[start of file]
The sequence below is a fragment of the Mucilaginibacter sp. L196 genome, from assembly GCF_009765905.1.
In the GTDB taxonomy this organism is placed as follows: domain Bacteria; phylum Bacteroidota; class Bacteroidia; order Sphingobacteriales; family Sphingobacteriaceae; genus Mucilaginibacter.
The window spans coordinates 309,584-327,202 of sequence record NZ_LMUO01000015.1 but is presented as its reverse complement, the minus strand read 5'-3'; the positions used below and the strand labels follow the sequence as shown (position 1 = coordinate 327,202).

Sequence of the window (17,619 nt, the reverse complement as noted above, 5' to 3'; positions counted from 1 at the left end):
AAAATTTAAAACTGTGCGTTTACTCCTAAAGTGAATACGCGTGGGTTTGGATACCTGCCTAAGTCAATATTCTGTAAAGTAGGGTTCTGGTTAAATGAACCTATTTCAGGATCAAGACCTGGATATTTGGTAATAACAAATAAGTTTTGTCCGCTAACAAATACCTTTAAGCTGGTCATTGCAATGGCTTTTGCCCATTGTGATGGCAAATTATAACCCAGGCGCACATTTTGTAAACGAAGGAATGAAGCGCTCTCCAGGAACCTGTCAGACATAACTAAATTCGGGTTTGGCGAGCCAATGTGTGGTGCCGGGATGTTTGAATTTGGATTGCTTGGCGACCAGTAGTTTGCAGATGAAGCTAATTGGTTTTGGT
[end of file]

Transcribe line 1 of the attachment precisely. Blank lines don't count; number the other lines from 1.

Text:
The sequence below is a fragment of the Mucilaginibacter sp. L196 genome, from assembly GCF_009765905.1.